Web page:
Sense & Sensibility
For those who don’t know, the HarperCollins Austen Project is reimagining the Jane Austen novels under the auspices of “six bestselling contemporary authors”. (As opposed to, like, the thousands who do it on FanFiction or who aren’t bestselling contemporary authors.) First up is Joanna Trollope taking on the Dashwoods in modern Devon and London, and she manages the almost unachievable for me: I actually like Marianne.
If you aren’t familiar with Jane Austen’s classic, the premise is this: Two sisters with completely different temperaments experience the hardships and vicissitudes of love, fortune, gossip, and vocation. The elder is Elinor Dashwood, introverted, controlled, and practical. The younger is Marianne, passionate, hides nothing, and lives life to the full. Over the course of a year men wreak havoc, inheritances are lost, their mother has her head in the clouds, and gossiping trolls just won’t shut up.
When an author reimagines a classic novel while staying true to the original, the key isn’t to transplant the same characters to a new setting, or situation: It’s to create opportunities to allow the same personalities to flourish. In this case it means modernizing minor details — upping Elinor and Marianne’s ages by a few years, giving Marianne asthma and a guitar, giving all of them mobiles and YouTube a starring role, introducing drugs and sex more concretely — but Ms. Trollope also takes the opportunity to make a few crucial adjustments that, in some ways, improve upon the wonderful but slightly bloated original.
The first are the circumstances of the Dashwood family that lead them to leave Norland Park, their family estate in Sussex, for a poor relations’ existence in Devon. Belle Dashwood is not, in fact, Mrs. Dashwood — she met Henry Dashwood of Norland Park, a married man, and they lived for love for over twenty years until he died prematurely, leaving his common-law family with nothing. This is a stroke of genius. It gives a plausible reason for the Dashwoods’ reduction from manor living to lower middle class. It explains why John doesn’t fight harder to help his half-sisters. It explains why Fanny, John’s wife and of the wealthy Ferrars, really doesn’t want her brother Edward to go out with Elinor. And crucially fleshes out Mrs. Dashwood, transforming her from a scatty airhead to a woman with Marianne’s sensibilities finally seeing the very real financial and family repercussions of her and Henry Dashwood’s irresponsibility.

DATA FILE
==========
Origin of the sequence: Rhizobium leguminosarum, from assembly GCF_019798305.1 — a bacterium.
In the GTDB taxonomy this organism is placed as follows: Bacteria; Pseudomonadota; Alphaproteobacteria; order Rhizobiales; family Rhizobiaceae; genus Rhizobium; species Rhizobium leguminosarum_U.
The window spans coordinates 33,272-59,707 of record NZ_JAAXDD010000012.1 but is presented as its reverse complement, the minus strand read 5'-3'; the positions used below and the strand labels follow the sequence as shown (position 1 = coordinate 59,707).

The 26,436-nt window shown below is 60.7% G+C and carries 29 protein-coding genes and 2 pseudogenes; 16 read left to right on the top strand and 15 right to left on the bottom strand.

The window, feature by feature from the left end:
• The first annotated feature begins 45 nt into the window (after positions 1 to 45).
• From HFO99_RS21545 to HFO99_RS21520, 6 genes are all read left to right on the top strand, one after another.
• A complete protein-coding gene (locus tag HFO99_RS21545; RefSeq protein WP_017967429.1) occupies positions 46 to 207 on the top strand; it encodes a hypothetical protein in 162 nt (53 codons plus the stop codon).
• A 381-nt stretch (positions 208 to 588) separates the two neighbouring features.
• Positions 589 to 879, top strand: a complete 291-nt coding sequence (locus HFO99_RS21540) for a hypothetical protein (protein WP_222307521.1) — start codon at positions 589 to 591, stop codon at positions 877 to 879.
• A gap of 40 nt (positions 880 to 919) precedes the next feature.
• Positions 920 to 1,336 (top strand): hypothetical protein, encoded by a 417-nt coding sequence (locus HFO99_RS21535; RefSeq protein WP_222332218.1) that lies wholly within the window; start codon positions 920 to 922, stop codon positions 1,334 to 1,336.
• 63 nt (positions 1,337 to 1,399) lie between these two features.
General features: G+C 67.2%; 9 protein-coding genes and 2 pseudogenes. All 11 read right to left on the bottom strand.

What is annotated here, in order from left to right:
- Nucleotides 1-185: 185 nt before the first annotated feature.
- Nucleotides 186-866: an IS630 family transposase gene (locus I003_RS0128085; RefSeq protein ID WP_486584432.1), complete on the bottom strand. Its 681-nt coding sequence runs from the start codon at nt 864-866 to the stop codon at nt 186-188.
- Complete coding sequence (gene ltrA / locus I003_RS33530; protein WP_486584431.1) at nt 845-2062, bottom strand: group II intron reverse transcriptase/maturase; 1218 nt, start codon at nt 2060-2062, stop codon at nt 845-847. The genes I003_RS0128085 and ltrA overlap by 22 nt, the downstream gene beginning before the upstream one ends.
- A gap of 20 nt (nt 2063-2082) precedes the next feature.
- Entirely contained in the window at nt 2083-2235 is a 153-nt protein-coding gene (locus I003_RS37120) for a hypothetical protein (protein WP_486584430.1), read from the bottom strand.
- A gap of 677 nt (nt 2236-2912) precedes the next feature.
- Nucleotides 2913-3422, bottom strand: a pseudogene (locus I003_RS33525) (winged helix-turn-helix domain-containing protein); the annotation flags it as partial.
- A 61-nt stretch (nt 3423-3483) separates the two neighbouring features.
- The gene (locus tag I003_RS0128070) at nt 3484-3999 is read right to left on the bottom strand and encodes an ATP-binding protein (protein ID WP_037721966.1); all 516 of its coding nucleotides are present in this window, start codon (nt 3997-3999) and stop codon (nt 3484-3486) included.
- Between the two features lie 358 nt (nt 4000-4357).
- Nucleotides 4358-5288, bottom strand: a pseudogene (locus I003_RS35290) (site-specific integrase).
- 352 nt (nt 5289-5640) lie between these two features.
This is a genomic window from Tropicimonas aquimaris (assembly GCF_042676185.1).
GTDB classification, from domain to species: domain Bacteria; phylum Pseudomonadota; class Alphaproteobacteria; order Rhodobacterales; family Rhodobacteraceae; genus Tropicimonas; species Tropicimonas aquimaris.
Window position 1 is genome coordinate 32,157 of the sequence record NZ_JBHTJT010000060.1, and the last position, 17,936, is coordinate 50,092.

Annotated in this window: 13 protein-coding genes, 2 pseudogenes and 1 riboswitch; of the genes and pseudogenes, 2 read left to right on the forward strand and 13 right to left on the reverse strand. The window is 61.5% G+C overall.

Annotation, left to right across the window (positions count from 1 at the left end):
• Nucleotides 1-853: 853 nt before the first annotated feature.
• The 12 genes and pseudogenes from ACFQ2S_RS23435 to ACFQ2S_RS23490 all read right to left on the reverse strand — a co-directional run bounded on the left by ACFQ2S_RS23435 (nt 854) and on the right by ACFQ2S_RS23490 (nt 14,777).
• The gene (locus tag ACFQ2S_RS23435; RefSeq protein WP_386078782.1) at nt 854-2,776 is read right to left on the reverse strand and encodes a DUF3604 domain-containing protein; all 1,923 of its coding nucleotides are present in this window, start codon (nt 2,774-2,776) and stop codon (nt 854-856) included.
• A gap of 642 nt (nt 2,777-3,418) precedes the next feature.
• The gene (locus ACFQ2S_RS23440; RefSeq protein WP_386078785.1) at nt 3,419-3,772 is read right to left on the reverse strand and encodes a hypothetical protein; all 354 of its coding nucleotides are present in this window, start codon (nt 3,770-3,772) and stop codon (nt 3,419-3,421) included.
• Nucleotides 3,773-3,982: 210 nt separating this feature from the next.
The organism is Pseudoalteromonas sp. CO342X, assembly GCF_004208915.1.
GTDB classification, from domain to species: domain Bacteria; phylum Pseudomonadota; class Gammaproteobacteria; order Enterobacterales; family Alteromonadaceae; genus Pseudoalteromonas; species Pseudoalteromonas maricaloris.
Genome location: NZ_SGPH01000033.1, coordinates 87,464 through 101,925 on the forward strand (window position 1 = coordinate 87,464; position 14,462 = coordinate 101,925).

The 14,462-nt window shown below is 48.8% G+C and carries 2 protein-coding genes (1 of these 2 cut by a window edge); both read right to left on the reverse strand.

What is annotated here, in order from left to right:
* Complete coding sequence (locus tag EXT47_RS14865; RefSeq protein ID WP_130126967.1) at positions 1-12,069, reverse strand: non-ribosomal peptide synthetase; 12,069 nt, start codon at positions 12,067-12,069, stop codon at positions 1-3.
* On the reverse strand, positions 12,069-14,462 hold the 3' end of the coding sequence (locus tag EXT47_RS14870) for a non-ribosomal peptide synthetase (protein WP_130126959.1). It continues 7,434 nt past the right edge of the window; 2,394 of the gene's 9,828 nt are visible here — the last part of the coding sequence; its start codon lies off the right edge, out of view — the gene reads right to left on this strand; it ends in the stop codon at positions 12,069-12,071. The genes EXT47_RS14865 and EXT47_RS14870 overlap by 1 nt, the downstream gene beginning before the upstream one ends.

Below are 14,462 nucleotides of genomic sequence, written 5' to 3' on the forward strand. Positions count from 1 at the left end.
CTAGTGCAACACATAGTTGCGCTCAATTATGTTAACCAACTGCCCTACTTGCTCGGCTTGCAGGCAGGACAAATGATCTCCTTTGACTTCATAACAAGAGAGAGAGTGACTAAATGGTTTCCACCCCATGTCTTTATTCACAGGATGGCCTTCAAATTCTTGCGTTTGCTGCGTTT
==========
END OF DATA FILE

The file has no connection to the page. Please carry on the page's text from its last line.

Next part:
The second is the effect that modernizing has on the Dashwood girls’ outlook and ambitions. As the characters say occasionally, this is not 1810. The Dashwood ladies do have the option of finding work to support themselves, and the fact that Marianne and Belle do not take this option initially — relying on Sir John Middleton and Mrs. Jennings and leaving Elinor to pick up the slack — increases the disparity between Elinor’s attitudes and her family’s. Unfortunately, I think this throws Elinor a shade too much into the Good Girl seat, and even I (who thoroughly empathize with Elinor as a rule) got a bit tired of her martyrish air. Her character is so much older than Marianne’s that I was actually hoping she’d get together with Bill Brandon; Edward gets short shrift and comes off as understandably but unfortunately weak.
But on the plus side, this gives Marianne and Belle much more room to grow, and they’re better characters for it, especially Marianne. Marianne’s YOLO behaviour is heightened by looming unemployment and the evils of instant social media; she does a lot of growing up in this book. While I was disappointed that I didn’t get the big scene where Elinor tells off Marianne, what we got instead were a few touching and emotional moments where Marianne visibly tries to understand, and behave, more maturely. Willoughby really does a number on her, and no one deserves that kind of treatment, but she is truly for the better afterwards, and becomes a much more complex character than Elinor.
Ms. Trollope’s spare, witty prose cuts the book into a short, zingy novel that zips by, and her only failure is convincing me that Bill and Marianne belong together. 18 and 35 worked well enough in 1810, but in a time where the average age of marriage is creeping closer to 30, I’d be more inclined to grimace at the prospect of a grown man dating a girl just out of high school. But in all other respects, by all means read the updated Sense & Sensibility. Joanna Trollope really did Jane Austen justice, and yippee! — there are five more books to come.